bq. Later, “He was then taken on board the _Creole_, which had been lying off Gonaives for more than a week, and was greeted with a crude remark from the master of the ship: ‘Ha! So we’ve got you at last, eh, Toussaint?’ The Negro leader, who had not uttered a word since his arrest, retorted with cold fury: ‘Yes, you have my head, but not my tail.’

bq. “[On board the _Heros_] he was received by General Savary, who told him, to add to his humiliation: ‘You won’t be able to play the Negro Napoleon any more now, will you?’ Toussaint gave the French officer a scornful glance, and then said, speaking slowly, as though he were reading the future: ‘By overthrowing me, you have merely succeeded in cutting the trunk of Saint Domingue’s Tree of Liberty: but it will grow again, for the roots are deep, and many.'”

bq. “Tears filled his eyes when his fourteen-year-old son, Saint Jean, ran to him weeping, and clasped his legs. Gently he stroked the boy’s head, and then pushed him away, saying, as he looked steadily into his eyes: ‘My son must not cry. He must learn to be brave in misfortune, and dream of the future.'” (pp. 209 – 210)

This Sonthonax fellow sounds like an intriguing character. There is a recent biography of him which is on my list to acquire. It sounds like he was an abolitionist ahead of his time.

“The Negroes had never forgotten how Leger Felicite Sonthonax had told them that if the white men sought to take away the guns he had given them, then the white men meant to enslave them.” (p. 211)

On page 212, Alexis describes Leclerc’s spiral downward into desperation He is constantly writing letters asking for more troops and more money.

bq. “At the landing of the splendid troops of the French expeditionary force Toussaint had cried out: ‘What criminal folly to expose this army on the brink of a volcano!’ And Leclerc was now learing the bitter truth of this.”

bq. Leclerc died “‘groaning about the folly of man.’ He was thirty years old.”

The Haitians and the Irish

_[The Louverture Project welcomes new contributor R. P. Remarque.]_

Similarities between the horrendous, compounding devastation in Haiti from Toussaint’s ousting until the present day, and the horrifying poverty and pulverizing political suppression of the Irish that peaked during, and after, the ‘Great Hunger’ years of the 1845-49 potato famine years, are startling.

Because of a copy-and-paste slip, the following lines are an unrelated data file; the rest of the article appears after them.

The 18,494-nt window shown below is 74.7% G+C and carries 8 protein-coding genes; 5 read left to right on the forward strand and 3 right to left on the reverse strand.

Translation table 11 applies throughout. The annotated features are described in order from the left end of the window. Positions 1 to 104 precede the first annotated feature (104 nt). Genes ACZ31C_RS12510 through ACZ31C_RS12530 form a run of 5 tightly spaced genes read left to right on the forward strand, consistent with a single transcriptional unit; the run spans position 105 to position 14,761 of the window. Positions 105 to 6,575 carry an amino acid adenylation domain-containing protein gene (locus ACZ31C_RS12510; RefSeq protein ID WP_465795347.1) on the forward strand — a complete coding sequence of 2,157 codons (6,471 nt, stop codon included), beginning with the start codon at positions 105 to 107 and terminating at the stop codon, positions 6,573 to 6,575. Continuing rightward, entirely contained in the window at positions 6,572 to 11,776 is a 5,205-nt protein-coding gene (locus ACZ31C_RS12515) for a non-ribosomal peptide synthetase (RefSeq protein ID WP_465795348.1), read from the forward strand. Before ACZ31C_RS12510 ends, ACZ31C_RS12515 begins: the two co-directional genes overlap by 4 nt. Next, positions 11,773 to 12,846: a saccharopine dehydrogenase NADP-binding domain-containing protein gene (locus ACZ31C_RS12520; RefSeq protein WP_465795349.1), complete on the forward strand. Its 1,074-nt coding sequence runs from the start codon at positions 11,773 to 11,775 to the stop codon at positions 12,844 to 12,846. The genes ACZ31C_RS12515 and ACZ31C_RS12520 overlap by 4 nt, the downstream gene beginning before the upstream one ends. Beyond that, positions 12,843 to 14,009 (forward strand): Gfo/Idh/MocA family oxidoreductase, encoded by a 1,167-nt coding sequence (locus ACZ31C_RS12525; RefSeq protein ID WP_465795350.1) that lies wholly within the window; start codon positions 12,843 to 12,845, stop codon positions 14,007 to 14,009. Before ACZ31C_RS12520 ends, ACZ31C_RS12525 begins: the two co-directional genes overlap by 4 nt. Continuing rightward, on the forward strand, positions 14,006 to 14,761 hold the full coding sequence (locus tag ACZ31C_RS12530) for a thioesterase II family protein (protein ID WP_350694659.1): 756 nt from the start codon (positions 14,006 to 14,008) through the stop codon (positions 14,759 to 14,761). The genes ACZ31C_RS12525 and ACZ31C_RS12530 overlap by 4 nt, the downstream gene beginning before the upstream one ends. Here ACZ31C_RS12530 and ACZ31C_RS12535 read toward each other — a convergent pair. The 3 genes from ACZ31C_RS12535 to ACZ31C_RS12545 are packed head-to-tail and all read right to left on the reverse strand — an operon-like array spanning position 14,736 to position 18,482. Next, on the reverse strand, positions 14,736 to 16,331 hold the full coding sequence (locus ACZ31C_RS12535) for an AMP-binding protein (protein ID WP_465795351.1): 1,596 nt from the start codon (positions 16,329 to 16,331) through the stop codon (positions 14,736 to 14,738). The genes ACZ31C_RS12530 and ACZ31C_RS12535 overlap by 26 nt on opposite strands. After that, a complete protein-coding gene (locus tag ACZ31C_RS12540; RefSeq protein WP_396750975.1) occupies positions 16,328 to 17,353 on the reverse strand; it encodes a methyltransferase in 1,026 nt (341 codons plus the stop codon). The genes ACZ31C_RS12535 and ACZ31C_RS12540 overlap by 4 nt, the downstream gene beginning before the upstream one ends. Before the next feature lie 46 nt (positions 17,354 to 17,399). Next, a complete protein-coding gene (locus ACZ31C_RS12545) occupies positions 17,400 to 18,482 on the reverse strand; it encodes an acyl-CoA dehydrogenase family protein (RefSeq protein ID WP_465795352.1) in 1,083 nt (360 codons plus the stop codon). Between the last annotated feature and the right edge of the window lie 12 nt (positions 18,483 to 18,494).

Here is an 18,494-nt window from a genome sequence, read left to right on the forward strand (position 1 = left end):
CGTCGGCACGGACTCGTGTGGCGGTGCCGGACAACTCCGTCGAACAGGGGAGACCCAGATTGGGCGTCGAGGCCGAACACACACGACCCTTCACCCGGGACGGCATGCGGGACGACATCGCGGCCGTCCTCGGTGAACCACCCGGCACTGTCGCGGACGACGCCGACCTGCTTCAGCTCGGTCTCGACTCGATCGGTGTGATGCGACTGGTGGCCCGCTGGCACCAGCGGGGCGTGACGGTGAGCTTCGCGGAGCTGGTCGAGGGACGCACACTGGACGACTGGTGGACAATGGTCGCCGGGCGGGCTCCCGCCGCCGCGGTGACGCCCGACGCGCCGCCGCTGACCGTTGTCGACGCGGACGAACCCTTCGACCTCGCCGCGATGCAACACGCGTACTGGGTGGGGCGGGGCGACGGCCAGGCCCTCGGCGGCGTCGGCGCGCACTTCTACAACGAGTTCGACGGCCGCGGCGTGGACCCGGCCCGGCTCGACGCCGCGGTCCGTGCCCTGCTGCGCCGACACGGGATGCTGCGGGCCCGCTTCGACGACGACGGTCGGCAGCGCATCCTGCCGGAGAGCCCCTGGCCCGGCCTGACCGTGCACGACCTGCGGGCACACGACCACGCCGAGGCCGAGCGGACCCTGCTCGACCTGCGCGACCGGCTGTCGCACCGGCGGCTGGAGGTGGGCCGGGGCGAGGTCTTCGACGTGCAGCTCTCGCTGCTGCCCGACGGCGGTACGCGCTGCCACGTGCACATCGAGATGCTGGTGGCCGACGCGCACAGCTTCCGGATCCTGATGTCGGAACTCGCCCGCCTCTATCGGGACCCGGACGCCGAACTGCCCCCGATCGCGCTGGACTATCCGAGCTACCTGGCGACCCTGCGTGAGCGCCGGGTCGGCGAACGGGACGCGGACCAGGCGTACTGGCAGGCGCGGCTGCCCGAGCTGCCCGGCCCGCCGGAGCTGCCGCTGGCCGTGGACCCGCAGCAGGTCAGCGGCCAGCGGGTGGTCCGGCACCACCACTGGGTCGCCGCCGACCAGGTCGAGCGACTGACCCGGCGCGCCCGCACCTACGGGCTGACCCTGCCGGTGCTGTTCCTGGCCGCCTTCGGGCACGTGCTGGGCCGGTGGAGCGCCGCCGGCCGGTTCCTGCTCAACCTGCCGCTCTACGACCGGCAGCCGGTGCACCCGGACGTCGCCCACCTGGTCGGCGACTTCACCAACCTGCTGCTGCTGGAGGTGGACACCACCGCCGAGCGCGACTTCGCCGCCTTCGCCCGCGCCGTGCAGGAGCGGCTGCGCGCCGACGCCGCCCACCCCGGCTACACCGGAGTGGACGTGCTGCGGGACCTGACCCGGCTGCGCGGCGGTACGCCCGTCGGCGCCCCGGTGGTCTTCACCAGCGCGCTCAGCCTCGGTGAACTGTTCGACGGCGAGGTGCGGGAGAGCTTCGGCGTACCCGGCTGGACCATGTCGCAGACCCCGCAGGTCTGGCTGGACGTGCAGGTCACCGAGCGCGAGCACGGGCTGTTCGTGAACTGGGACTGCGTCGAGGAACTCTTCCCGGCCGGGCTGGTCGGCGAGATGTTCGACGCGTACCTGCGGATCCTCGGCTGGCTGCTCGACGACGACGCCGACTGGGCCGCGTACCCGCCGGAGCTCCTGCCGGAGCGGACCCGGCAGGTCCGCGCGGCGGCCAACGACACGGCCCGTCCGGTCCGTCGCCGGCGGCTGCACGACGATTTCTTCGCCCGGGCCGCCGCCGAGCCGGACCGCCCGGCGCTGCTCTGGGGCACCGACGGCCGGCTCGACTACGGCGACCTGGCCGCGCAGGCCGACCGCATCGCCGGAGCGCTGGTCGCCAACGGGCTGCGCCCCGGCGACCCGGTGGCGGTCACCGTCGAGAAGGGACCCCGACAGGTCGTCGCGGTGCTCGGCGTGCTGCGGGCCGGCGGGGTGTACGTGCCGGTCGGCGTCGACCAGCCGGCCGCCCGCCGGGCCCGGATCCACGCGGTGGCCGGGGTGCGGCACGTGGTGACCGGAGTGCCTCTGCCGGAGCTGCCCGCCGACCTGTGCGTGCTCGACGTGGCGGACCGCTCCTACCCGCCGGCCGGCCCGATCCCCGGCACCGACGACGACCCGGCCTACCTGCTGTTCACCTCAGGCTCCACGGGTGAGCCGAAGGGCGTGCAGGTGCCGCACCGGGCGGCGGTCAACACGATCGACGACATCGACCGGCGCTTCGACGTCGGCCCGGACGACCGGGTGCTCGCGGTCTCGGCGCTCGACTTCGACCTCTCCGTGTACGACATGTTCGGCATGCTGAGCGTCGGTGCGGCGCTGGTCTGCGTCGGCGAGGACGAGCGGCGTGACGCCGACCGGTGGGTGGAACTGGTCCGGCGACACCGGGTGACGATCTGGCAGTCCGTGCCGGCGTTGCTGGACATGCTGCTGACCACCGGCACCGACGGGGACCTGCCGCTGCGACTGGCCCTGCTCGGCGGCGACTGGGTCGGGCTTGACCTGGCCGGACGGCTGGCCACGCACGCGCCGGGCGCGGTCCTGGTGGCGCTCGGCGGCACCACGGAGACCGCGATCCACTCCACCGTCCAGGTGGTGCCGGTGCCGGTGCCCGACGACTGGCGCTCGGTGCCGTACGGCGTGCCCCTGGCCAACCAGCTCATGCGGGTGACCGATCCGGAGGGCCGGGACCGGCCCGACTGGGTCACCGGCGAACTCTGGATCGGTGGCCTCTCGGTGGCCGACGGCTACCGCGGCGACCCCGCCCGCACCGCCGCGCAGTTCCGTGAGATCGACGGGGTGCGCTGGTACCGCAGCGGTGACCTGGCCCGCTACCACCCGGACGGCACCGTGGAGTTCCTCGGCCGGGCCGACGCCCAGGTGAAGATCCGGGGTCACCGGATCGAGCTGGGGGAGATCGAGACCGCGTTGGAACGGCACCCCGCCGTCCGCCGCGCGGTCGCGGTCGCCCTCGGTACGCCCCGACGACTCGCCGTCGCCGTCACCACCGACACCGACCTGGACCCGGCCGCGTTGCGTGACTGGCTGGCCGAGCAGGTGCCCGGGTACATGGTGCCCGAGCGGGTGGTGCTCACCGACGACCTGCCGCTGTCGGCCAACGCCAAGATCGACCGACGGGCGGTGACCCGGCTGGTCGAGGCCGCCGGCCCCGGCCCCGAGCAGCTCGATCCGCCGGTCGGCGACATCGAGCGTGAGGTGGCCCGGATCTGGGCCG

Certainly they are not exact. One basic difference is that the Irish were crushed essentially because of unforgiving religious intolerance: Protestantism stridently vs. Catholicism. In addition, the Irish were perceived by the English as a race and as such were targeted for more or less legitimized slow extermination almost continuously since the Norman Invasion of 1169. The closer analogy to Haiti is that for centuries the Irish and their land were exploited for all they were worth … the same long-standing villainy that has driven Haiti and its people into senseless destitution.

The Great Hunger by Cecil Woodham Smith,* which chronicles the Great Hunger years, is much in need of tightening and organization. Even so, the appalling story that weeps through the pages of this well-documented history contains haunting echos of what you’re reading on this site about Haiti. Select another history of that time if you prefer; the basic facts remain the same. Whatever your source, perhaps some lessons from Ireland can illuminate Haiti’s ‘Troubles.’

Among the parallels between the two:

IRELAND: At the time of the Great Famine, England already had been strangling Ireland for nearly seven centuries.

HAITI: Haiti (Quisqueya/Hispaniola/St. Domingue) has been strangling from within … and additionally has been strangled from without … almost continuously since the Portuguese explorer Christopher Columbus stuck his unwelcome Spanish-sponsored boot there over seven centuries ago.

IRELAND: The English government’s laissez-faire attitude toward Ireland guaranteed deepening disaster because as conditions within Ireland worsened her people became increasingly unable to improve their lot from within.

HAITI: Haiti’s intensifying poverty and chronic lack of healthy leadership has left her people increasingly unable to fend for themselves. From your posting entitled ‘The End of Nationhood,’ copyright 2004 John Maxwell: ‘A country whose infrastructure has been destroyed, whose best and brightest have fled after a century of sponsored abuse, is expected to pull itself up, as Americans say, by its own bootstraps. As you will discover if you try, pulling yourself up by your own bootstraps simply breaks your back.’�
Continue reading The Haitians and the Irish